These are reasons why water tops our priority list of ecosystem restoration. Water is the lifeblood of our global community. It connects and nourishes all of us.
Land is another key priority for ecosystem restoration. Our future depends on less land degradation and more biodiversity. We need to emphasize the preservation of native species in our grasslands, mountain ranges, wetlands, and forests.
People benefit from biodiversity. We benefit from more fertile soils, more abundant timber yields, and larger stores of greenhouse gases. Biodiversity provides recreational and commercial opportunities and increases the aesthetics of the natural world around us.
Healthy ecosystems on our landscapes can provide a buffer between natural and built environments and reduce erosion and runoff.
Restoring landscapes lead to improved quality of life for animals and people. Our restoration of 185 acres of oak ecosystems, streams, wetlands, and prairies at Deer Grove Forest Preserve in Cook County, Illinois, is an excellent example of a healthy and diverse landscape.
There’s a reason that water resources top the list of ecosystem restoration: It’s the lifeblood of our global community and it connects and nourishes all of us.
Ecosystem restoration also lessens the risks and impacts of climate change. When our restoration efforts are made with climate change in mind, they boost resiliency to floods, droughts, fires, and buffer the effects of other catastrophic weather events.
Ecosystems also sequester carbon from the atmosphere. Healthy ecosystems directly contribute to the reduction of carbon emissions—which have the potential to reduce the effects of global warming.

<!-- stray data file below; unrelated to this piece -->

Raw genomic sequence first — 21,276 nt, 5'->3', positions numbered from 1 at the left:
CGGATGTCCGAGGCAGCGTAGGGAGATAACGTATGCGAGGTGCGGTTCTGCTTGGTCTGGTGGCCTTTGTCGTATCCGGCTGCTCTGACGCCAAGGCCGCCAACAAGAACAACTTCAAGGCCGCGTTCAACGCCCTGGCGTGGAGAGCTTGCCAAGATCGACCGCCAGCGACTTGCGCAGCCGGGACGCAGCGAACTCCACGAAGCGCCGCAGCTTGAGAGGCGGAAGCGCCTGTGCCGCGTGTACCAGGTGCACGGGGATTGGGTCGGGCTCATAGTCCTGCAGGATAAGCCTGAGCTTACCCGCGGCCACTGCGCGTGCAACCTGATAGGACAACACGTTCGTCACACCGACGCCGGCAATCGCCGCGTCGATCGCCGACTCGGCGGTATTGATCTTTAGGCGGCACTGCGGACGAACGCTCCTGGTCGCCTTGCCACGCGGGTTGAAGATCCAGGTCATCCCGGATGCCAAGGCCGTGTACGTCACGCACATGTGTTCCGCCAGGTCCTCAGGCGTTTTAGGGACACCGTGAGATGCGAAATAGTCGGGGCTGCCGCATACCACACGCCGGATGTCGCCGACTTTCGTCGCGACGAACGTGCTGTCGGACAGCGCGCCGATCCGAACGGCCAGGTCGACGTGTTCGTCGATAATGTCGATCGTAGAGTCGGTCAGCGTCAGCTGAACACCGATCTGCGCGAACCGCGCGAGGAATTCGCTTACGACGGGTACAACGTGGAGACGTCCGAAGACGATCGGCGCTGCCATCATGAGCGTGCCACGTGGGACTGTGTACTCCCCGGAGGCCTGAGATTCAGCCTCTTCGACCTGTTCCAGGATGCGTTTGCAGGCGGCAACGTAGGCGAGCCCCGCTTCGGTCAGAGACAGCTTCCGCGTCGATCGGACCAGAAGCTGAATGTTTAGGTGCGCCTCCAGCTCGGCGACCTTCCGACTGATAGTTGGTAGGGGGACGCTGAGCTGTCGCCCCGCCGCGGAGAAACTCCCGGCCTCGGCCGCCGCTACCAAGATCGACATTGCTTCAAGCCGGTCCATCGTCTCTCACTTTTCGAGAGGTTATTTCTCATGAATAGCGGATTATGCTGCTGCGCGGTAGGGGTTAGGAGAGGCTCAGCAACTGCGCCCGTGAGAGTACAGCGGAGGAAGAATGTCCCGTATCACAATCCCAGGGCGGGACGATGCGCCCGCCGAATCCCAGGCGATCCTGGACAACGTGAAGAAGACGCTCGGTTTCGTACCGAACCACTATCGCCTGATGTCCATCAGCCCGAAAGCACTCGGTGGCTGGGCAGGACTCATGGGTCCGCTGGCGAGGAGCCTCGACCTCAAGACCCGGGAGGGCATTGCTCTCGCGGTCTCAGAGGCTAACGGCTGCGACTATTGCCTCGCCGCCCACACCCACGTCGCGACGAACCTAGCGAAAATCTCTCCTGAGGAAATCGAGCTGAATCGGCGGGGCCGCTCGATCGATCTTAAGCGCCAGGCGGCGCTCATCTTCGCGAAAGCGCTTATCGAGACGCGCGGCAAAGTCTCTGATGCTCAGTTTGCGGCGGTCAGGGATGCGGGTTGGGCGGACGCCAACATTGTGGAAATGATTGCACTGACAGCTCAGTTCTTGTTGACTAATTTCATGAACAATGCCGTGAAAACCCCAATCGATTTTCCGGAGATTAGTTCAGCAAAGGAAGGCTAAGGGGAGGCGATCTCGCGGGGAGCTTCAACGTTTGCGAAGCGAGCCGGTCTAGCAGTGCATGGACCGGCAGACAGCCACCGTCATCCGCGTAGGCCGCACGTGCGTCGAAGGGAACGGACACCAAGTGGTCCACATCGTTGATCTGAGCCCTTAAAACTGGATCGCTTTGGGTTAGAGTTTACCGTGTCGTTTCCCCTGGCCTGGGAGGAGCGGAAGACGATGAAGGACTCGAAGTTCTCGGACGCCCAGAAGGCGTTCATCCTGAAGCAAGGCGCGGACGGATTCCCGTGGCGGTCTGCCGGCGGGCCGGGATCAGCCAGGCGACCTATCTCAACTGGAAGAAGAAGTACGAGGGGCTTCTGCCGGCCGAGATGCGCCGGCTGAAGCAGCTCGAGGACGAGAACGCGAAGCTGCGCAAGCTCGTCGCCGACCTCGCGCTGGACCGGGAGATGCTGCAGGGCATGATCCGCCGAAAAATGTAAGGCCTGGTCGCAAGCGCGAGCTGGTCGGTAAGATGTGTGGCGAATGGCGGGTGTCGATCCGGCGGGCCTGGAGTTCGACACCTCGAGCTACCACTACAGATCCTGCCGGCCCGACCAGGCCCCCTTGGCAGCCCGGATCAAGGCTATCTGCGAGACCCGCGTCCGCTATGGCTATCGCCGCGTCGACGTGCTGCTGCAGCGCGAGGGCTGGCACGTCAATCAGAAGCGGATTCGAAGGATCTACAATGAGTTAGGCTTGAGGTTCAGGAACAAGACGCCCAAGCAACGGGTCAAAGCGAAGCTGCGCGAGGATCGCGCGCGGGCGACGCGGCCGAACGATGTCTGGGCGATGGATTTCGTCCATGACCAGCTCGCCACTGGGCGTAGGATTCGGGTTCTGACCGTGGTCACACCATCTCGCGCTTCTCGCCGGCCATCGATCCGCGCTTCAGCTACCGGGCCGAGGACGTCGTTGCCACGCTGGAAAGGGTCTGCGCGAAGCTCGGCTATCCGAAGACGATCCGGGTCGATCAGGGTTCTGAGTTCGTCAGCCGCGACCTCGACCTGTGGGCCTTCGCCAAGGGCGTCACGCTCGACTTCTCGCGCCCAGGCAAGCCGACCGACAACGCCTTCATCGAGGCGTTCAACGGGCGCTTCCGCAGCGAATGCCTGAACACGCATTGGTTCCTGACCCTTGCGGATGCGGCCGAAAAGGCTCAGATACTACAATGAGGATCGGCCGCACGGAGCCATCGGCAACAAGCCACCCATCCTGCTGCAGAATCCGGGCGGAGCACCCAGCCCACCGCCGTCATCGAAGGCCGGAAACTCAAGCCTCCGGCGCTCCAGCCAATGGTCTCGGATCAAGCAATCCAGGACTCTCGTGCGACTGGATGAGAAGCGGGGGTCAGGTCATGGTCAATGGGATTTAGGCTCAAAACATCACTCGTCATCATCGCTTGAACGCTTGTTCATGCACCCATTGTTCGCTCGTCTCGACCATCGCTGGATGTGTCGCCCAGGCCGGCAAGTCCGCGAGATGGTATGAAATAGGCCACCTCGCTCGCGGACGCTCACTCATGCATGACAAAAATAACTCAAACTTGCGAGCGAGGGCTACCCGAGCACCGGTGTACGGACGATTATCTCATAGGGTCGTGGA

Restoration of certain ecosystems can assist with the removal of additional pollutants from our water and our air. Acting like a powerful, giant filter for the earth, a healthy ecosystem organically recycles pollutants. The healthier the ecosystem, the greater the resiliency and productivity of our world.
Our ecosystems are the underpinning of quality of life, no matter where we find ourselves living on this planet. Our minds and bodies benefit from a healthy environment.
Access to clean drinking water, healthy soils for farming, and mitigating the effects of climate change are all key to sustaining the human population.
As urban areas expand, our communities need natural areas where we can hike, bike, swim, and enjoy nature’s beauty around us. Our parks provide a refuge from the hustle and bustle of urban life. We can think of no better examples than the restoration work we did with the Robinson Preserve Expansion in Bradenton, Florida, and the 5th Avenue Dam Removal in Columbus, Ohio.
As we celebrate Earth Day, let’s remember we all need to be good stewards. We owe it to the planet and the people who will live here after us. We can prioritize working with others and spreading awareness.
Through ecosystem restoration, we can achieve a more sustainable and resilient future for all.